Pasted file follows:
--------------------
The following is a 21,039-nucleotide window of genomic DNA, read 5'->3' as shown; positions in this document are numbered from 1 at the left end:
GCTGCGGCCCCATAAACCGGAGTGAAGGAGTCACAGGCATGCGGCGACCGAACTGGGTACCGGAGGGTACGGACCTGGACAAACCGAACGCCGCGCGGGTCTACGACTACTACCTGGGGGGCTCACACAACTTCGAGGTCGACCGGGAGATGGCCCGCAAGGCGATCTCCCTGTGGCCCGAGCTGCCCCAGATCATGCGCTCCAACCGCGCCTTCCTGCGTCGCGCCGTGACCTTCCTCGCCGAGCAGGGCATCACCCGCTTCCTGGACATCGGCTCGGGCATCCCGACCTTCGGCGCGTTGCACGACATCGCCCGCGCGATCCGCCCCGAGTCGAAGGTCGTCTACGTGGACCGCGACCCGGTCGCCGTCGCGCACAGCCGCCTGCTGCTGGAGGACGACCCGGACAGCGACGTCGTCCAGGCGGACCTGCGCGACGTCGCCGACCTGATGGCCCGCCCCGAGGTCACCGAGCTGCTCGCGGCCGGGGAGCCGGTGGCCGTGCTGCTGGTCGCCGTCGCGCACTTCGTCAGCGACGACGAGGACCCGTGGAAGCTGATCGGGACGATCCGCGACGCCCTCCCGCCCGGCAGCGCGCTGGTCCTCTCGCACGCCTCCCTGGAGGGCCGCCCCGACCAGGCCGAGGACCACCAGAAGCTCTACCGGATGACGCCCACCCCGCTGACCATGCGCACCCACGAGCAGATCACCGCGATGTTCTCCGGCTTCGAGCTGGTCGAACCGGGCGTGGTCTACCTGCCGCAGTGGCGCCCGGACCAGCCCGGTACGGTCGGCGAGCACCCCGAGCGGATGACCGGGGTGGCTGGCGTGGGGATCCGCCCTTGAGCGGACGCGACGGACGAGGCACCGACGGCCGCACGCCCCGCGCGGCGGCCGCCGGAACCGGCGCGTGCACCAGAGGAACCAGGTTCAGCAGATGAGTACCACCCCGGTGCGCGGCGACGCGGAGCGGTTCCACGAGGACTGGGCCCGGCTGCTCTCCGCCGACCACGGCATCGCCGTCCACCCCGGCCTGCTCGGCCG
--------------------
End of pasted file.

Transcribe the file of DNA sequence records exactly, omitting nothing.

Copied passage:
The following is a 21,039-nucleotide window of genomic DNA, read 5'->3' as shown; positions in this document are numbered from 1 at the left end:
GCTGCGGCCCCATAAACCGGAGTGAAGGAGTCACAGGCATGCGGCGACCGAACTGGGTACCGGAGGGTACGGACCTGGACAAACCGAACGCCGCGCGGGTCTACGACTACTACCTGGGGGGCTCACACAACTTCGAGGTCGACCGGGAGATGGCCCGCAAGGCGATCTCCCTGTGGCCCGAGCTGCCCCAGATCATGCGCTCCAACCGCGCCTTCCTGCGTCGCGCCGTGACCTTCCTCGCCGAGCAGGGCATCACCCGCTTCCTGGACATCGGCTCGGGCATCCCGACCTTCGGCGCGTTGCACGACATCGCCCGCGCGATCCGCCCCGAGTCGAAGGTCGTCTACGTGGACCGCGACCCGGTCGCCGTCGCGCACAGCCGCCTGCTGCTGGAGGACGACCCGGACAGCGACGTCGTCCAGGCGGACCTGCGCGACGTCGCCGACCTGATGGCCCGCCCCGAGGTCACCGAGCTGCTCGCGGCCGGGGAGCCGGTGGCCGTGCTGCTGGTCGCCGTCGCGCACTTCGTCAGCGACGACGAGGACCCGTGGAAGCTGATCGGGACGATCCGCGACGCCCTCCCGCCCGGCAGCGCGCTGGTCCTCTCGCACGCCTCCCTGGAGGGCCGCCCCGACCAGGCCGAGGACCACCAGAAGCTCTACCGGATGACGCCCACCCCGCTGACCATGCGCACCCACGAGCAGATCACCGCGATGTTCTCCGGCTTCGAGCTGGTCGAACCGGGCGTGGTCTACCTGCCGCAGTGGCGCCCGGACCAGCCCGGTACGGTCGGCGAGCACCCCGAGCGGATGACCGGGGTGGCTGGCGTGGGGATCCGCCCTTGAGCGGACGCGACGGACGAGGCACCGACGGCCGCACGCCCCGCGCGGCGGCCGCCGGAACCGGCGCGTGCACCAGAGGAACCAGGTTCAGCAGATGAGTACCACCCCGGTGCGCGGCGACGCGGAGCGGTTCCACGAGGACTGGGCCCGGCTGCTCTCCGCCGACCACGGCATCGCCGTCCACCCCGGCCTGCTCGGCCG